So, you have or are considering a saltwater pool. That’s great! Some of the benefits of these pool types are that salt water pools require less handling of harsh chemicals such as chlorine. Not only is the saltwater better for your skin, hair, and clothes but it also eliminates the rise and drops in chlorine levels when shocking the pool. First and most importantly, install a sacrificial anode on the equipment. This will help protect the metal components within your pool from the corrosives of the salt water. We recommend two anodes if you have a heater. One on each side of the heater to protect the copper heat exchange from being eroded away.

Every Day

You should get into the habit of checking your pool, yes, every single day even if it’s just a quick looksie to make sure everything is okay. You should:

  • Quickly skim off any visible debris in the pool.
  • Make sure that the skimmer is clear and empty the pump basket.
Once a Week

At least twice a week, you need to clean your pool. If you have an uncovered pool in a heavily treed area, or one in high use, you may need to do so more often.

  • Net the surface to remove leaves and debris.
  • Run a pool vacuum. Allow about 45 minutes to an hour to do this by hand or save yourself time by investing in an automatic pool cleaner.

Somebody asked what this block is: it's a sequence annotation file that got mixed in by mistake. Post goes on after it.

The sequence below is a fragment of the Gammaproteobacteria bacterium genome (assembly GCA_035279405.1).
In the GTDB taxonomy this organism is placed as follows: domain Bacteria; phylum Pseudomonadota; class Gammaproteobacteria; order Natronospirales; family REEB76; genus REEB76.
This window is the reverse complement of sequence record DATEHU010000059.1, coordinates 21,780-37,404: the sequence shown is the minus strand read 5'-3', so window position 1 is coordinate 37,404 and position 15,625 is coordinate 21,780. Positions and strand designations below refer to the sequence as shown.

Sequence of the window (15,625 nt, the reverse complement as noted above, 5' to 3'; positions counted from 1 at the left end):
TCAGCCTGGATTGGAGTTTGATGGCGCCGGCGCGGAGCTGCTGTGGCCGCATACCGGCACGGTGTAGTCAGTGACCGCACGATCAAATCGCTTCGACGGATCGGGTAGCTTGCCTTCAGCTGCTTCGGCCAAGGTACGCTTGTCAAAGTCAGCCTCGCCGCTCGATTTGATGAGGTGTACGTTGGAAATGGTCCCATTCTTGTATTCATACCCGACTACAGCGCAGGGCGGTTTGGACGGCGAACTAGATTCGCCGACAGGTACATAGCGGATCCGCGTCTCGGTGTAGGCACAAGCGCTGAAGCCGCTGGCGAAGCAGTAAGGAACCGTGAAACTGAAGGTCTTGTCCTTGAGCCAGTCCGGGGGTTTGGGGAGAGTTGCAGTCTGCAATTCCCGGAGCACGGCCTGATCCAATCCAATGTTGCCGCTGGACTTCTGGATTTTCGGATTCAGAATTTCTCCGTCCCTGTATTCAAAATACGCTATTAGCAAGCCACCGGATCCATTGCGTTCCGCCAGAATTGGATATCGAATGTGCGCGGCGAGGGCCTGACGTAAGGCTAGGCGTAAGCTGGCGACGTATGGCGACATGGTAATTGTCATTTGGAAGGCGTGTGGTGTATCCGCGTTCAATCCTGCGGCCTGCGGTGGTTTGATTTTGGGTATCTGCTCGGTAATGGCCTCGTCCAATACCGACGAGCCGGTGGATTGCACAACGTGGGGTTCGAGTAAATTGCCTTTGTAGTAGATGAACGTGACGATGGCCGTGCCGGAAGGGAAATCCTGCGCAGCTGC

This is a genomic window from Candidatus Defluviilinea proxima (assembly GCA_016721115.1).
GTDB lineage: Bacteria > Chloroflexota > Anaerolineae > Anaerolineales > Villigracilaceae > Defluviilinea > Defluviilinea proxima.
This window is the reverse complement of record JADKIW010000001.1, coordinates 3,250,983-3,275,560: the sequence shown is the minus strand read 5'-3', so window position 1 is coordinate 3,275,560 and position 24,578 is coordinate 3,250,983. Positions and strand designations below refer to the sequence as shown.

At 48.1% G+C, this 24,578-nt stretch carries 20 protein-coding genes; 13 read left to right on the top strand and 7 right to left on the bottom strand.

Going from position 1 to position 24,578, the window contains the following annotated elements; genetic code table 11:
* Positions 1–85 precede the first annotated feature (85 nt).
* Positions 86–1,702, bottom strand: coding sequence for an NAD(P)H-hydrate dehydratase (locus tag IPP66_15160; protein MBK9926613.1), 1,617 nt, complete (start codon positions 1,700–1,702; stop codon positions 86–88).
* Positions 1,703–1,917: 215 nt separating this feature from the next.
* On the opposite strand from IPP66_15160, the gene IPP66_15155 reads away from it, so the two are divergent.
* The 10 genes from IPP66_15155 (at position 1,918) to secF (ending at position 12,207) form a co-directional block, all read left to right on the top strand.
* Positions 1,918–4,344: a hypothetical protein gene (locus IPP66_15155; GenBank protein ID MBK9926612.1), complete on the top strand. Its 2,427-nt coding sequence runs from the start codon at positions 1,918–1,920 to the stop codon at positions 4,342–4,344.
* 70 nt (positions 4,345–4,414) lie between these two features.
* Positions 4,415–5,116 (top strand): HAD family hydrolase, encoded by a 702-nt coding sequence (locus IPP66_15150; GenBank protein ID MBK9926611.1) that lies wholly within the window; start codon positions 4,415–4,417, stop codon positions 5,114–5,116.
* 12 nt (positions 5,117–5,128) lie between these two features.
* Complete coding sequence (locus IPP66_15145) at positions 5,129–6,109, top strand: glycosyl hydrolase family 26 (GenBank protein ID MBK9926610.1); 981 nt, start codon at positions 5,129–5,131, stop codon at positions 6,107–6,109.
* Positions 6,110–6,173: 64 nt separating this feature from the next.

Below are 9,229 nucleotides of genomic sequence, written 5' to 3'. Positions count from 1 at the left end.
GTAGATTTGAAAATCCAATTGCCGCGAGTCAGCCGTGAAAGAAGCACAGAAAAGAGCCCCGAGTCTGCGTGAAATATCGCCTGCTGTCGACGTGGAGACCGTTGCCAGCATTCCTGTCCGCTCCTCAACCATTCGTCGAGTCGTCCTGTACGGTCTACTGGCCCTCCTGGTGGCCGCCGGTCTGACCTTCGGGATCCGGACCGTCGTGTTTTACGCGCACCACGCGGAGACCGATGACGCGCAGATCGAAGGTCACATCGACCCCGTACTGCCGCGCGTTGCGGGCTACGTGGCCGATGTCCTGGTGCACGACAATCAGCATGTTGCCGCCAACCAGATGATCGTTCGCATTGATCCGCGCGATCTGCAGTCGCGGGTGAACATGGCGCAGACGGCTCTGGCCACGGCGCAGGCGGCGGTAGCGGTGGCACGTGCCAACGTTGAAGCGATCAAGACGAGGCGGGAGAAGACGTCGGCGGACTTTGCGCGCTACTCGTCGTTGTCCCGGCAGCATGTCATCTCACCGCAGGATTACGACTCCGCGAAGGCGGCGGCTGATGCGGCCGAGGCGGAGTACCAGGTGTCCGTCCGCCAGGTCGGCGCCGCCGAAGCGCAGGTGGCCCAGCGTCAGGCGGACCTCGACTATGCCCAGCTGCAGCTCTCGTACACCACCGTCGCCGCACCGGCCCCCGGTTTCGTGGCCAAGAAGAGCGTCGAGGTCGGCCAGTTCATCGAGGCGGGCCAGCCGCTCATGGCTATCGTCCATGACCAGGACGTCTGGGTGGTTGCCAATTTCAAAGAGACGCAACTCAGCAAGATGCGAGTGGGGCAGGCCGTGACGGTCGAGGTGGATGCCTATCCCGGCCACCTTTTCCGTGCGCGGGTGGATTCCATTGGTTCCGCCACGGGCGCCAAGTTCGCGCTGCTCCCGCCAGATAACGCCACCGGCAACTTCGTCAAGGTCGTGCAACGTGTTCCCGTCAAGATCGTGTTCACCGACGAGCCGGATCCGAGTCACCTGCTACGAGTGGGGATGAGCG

• Check that the pump and filter are running correctly.
  • Check the water chemistry and balance as needed. Use test strips or a drop kit to ensure that the pH is in the ideal range and that the free chlorine level is correct.
  • Rinse off the pump, filter, and skimmer with the garden hose.
Once a Month

You should test and check some additional levels every month.

  • Salt levels should be checked to make sure they are within the range specified by the manufacturer. They can be increased simply by adding more salt. Try not to rely on the salt chlorinator’s automatic reading. The salinity level should be between 3000 and 3500 ppm. This can also be checked by using a saltwater test kit.
  • Stabilizer levels should be 70-80 ppm for an outdoor pool and 0-30 ppm for indoor. If they are too high, add fresh water. If too low, add cyanuric acid.
  • Calcium should be 200 to 400 ppm. High calcium keeps the pool from becoming cloudy whereas low calcium will cause etching in plastered pools.
Every Three Months

Manufacturers recommend that you inspect the salt cell every three months. Your chlorinator generally has an alert.

  • Remove the salt cell and visually inspect for scale buildup or debris.
  • If you see any deposits, flush the cell with a high-pressure garden hose. If that doesn’t work, scrape it with plastic or wood.
  • Once the cell is checked and/or cleaned, reinstall it.

Some of the steps for maintaining your salt water pool are the same as with any pool, some are different, however, it is still important to do all of your pool maintenance to keep everyone safe and healthy.

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